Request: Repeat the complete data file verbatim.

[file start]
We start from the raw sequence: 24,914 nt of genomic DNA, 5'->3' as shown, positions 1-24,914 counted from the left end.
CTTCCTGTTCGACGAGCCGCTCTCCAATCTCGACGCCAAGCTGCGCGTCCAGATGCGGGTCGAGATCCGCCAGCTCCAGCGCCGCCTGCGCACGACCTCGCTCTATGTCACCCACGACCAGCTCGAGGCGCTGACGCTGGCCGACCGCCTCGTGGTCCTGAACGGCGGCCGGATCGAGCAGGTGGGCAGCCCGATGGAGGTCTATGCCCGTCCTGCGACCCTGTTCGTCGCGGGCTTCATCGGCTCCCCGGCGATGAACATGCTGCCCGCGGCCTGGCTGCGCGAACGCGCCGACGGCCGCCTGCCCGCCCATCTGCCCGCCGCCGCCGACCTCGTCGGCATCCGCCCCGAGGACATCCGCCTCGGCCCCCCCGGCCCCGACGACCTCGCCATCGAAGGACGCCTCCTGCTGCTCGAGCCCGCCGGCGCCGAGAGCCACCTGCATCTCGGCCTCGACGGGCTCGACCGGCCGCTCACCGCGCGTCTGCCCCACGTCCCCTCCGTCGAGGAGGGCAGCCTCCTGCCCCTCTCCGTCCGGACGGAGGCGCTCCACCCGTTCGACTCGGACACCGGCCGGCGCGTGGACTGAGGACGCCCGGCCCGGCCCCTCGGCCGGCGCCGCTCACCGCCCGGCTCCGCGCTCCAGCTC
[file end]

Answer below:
We start from the raw sequence: 24,914 nt of genomic DNA, 5'->3' as shown, positions 1-24,914 counted from the left end.
CTTCCTGTTCGACGAGCCGCTCTCCAATCTCGACGCCAAGCTGCGCGTCCAGATGCGGGTCGAGATCCGCCAGCTCCAGCGCCGCCTGCGCACGACCTCGCTCTATGTCACCCACGACCAGCTCGAGGCGCTGACGCTGGCCGACCGCCTCGTGGTCCTGAACGGCGGCCGGATCGAGCAGGTGGGCAGCCCGATGGAGGTCTATGCCCGTCCTGCGACCCTGTTCGTCGCGGGCTTCATCGGCTCCCCGGCGATGAACATGCTGCCCGCGGCCTGGCTGCGCGAACGCGCCGACGGCCGCCTGCCCGCCCATCTGCCCGCCGCCGCCGACCTCGTCGGCATCCGCCCCGAGGACATCCGCCTCGGCCCCCCCGGCCCCGACGACCTCGCCATCGAAGGACGCCTCCTGCTGCTCGAGCCCGCCGGCGCCGAGAGCCACCTGCATCTCGGCCTCGACGGGCTCGACCGGCCGCTCACCGCGCGTCTGCCCCACGTCCCCTCCGTCGAGGAGGGCAGCCTCCTGCCCCTCTCCGTCCGGACGGAGGCGCTCCACCCGTTCGACTCGGACACCGGCCGGCGCGTGGACTGAGGACGCCCGGCCCGGCCCCTCGGCCGGCGCCGCTCACCGCCCGGCTCCGCGCTCCAGCTC